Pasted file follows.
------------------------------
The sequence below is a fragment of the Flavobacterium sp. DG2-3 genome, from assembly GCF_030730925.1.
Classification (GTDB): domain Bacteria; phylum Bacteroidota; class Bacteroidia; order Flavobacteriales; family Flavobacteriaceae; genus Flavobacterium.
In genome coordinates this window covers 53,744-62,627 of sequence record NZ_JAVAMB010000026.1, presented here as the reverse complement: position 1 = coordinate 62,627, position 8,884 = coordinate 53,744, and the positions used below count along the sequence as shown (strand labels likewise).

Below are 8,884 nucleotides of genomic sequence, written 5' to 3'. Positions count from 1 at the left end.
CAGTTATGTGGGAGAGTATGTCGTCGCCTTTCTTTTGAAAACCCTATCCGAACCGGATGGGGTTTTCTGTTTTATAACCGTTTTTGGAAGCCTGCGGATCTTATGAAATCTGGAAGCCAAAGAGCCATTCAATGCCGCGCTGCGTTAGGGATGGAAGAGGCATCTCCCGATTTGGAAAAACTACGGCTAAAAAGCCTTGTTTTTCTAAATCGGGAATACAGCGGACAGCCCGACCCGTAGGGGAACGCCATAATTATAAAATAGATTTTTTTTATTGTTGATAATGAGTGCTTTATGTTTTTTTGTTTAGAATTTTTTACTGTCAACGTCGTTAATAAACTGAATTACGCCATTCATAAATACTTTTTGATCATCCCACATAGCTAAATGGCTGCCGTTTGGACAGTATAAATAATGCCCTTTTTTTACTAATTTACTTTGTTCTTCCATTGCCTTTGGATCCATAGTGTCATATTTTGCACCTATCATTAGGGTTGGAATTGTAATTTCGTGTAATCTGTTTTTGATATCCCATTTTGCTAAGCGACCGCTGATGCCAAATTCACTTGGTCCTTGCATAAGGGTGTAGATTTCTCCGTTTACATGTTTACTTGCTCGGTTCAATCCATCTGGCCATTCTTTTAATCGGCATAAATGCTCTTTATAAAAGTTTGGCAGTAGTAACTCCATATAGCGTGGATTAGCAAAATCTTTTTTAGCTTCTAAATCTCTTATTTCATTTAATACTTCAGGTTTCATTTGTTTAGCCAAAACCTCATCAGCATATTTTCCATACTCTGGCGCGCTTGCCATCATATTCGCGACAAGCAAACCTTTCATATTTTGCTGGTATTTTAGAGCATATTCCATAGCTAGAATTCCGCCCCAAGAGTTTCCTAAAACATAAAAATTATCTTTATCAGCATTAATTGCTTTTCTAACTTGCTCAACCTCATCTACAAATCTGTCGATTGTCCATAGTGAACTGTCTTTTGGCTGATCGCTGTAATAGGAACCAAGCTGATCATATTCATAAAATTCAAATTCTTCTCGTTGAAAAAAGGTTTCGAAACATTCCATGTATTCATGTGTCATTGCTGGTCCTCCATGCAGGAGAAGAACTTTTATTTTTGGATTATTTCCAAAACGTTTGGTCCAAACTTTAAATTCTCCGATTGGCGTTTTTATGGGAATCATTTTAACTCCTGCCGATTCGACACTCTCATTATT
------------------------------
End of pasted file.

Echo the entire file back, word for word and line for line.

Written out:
The sequence below is a fragment of the Flavobacterium sp. DG2-3 genome, from assembly GCF_030730925.1.
Classification (GTDB): domain Bacteria; phylum Bacteroidota; class Bacteroidia; order Flavobacteriales; family Flavobacteriaceae; genus Flavobacterium.
In genome coordinates this window covers 53,744-62,627 of sequence record NZ_JAVAMB010000026.1, presented here as the reverse complement: position 1 = coordinate 62,627, position 8,884 = coordinate 53,744, and the positions used below count along the sequence as shown (strand labels likewise).

Below are 8,884 nucleotides of genomic sequence, written 5' to 3'. Positions count from 1 at the left end.
CAGTTATGTGGGAGAGTATGTCGTCGCCTTTCTTTTGAAAACCCTATCCGAACCGGATGGGGTTTTCTGTTTTATAACCGTTTTTGGAAGCCTGCGGATCTTATGAAATCTGGAAGCCAAAGAGCCATTCAATGCCGCGCTGCGTTAGGGATGGAAGAGGCATCTCCCGATTTGGAAAAACTACGGCTAAAAAGCCTTGTTTTTCTAAATCGGGAATACAGCGGACAGCCCGACCCGTAGGGGAACGCCATAATTATAAAATAGATTTTTTTTATTGTTGATAATGAGTGCTTTATGTTTTTTTGTTTAGAATTTTTTACTGTCAACGTCGTTAATAAACTGAATTACGCCATTCATAAATACTTTTTGATCATCCCACATAGCTAAATGGCTGCCGTTTGGACAGTATAAATAATGCCCTTTTTTTACTAATTTACTTTGTTCTTCCATTGCCTTTGGATCCATAGTGTCATATTTTGCACCTATCATTAGGGTTGGAATTGTAATTTCGTGTAATCTGTTTTTGATATCCCATTTTGCTAAGCGACCGCTGATGCCAAATTCACTTGGTCCTTGCATAAGGGTGTAGATTTCTCCGTTTACATGTTTACTTGCTCGGTTCAATCCATCTGGCCATTCTTTTAATCGGCATAAATGCTCTTTATAAAAGTTTGGCAGTAGTAACTCCATATAGCGTGGATTAGCAAAATCTTTTTTAGCTTCTAAATCTCTTATTTCATTTAATACTTCAGGTTTCATTTGTTTAGCCAAAACCTCATCAGCATATTTTCCATACTCTGGCGCGCTTGCCATCATATTCGCGACAAGCAAACCTTTCATATTTTGCTGGTATTTTAGAGCATATTCCATAGCTAGAATTCCGCCCCAAGAGTTTCCTAAAACATAAAAATTATCTTTATCAGCATTAATTGCTTTTCTAACTTGCTCAACCTCATCTACAAATCTGTCGATTGTCCATAGTGAACTGTCTTTTGGCTGATCGCTGTAATAGGAACCAAGCTGATCATATTCATAAAATTCAAATTCTTCTCGTTGAAAAAAGGTTTCGAAACATTCCATGTATTCATGTGTCATTGCTGGTCCTCCATGCAGGAGAAGAACTTTTATTTTTGGATTATTTCCAAAACGTTTGGTCCAAACTTTAAATTCTCCGATTGGCGTTTTTATGGGAATCATTTTAACTCCTGCCGATTCGACACTCTCATTATT